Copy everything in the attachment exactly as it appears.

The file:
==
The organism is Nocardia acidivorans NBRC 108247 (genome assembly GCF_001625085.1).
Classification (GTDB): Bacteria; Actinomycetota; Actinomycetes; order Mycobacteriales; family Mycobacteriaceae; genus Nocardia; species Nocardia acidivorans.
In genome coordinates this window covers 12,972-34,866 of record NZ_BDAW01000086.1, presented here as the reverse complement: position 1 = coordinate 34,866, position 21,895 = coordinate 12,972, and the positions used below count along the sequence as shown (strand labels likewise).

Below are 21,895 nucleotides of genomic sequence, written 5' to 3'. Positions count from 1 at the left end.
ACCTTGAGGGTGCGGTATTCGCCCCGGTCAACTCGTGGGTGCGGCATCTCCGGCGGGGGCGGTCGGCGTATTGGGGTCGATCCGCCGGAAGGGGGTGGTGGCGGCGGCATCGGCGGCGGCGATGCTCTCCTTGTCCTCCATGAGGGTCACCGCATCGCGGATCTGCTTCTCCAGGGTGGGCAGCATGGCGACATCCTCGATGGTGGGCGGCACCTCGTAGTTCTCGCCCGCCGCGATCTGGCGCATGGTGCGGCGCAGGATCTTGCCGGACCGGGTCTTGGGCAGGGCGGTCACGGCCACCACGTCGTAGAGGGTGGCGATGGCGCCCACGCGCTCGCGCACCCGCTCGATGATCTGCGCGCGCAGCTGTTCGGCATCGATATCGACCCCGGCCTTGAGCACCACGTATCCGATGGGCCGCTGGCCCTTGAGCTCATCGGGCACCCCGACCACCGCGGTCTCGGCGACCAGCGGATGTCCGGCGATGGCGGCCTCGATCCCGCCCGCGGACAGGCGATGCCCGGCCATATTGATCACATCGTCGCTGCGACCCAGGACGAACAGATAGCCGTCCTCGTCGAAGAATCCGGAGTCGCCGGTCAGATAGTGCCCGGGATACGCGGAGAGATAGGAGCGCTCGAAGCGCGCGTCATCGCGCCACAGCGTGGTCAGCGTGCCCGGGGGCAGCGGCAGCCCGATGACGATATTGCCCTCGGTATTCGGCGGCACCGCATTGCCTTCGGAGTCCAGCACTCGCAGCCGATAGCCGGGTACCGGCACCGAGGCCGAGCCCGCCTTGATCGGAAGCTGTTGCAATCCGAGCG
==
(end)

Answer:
The organism is Nocardia acidivorans NBRC 108247 (genome assembly GCF_001625085.1).
Classification (GTDB): Bacteria; Actinomycetota; Actinomycetes; order Mycobacteriales; family Mycobacteriaceae; genus Nocardia; species Nocardia acidivorans.
In genome coordinates this window covers 12,972-34,866 of record NZ_BDAW01000086.1, presented here as the reverse complement: position 1 = coordinate 34,866, position 21,895 = coordinate 12,972, and the positions used below count along the sequence as shown (strand labels likewise).

Below are 21,895 nucleotides of genomic sequence, written 5' to 3'. Positions count from 1 at the left end.
ACCTTGAGGGTGCGGTATTCGCCCCGGTCAACTCGTGGGTGCGGCATCTCCGGCGGGGGCGGTCGGCGTATTGGGGTCGATCCGCCGGAAGGGGGTGGTGGCGGCGGCATCGGCGGCGGCGATGCTCTCCTTGTCCTCCATGAGGGTCACCGCATCGCGGATCTGCTTCTCCAGGGTGGGCAGCATGGCGACATCCTCGATGGTGGGCGGCACCTCGTAGTTCTCGCCCGCCGCGATCTGGCGCATGGTGCGGCGCAGGATCTTGCCGGACCGGGTCTTGGGCAGGGCGGTCACGGCCACCACGTCGTAGAGGGTGGCGATGGCGCCCACGCGCTCGCGCACCCGCTCGATGATCTGCGCGCGCAGCTGTTCGGCATCGATATCGACCCCGGCCTTGAGCACCACGTATCCGATGGGCCGCTGGCCCTTGAGCTCATCGGGCACCCCGACCACCGCGGTCTCGGCGACCAGCGGATGTCCGGCGATGGCGGCCTCGATCCCGCCCGCGGACAGGCGATGCCCGGCCATATTGATCACATCGTCGCTGCGACCCAGGACGAACAGATAGCCGTCCTCGTCGAAGAATCCGGAGTCGCCGGTCAGATAGTGCCCGGGATACGCGGAGAGATAGGAGCGCTCGAAGCGCGCGTCATCGCGCCACAGCGTGGTCAGCGTGCCCGGGGGCAGCGGCAGCCCGATGACGATATTGCCCTCGGTATTCGGCGGCACCGCATTGCCTTCGGAGTCCAGCACTCGCAGCCGATAGCCGGGTACCGGCACCGAGGCCGAGCCCGCCTTGATCGGAAGCTGTTGCAATCCGAGCG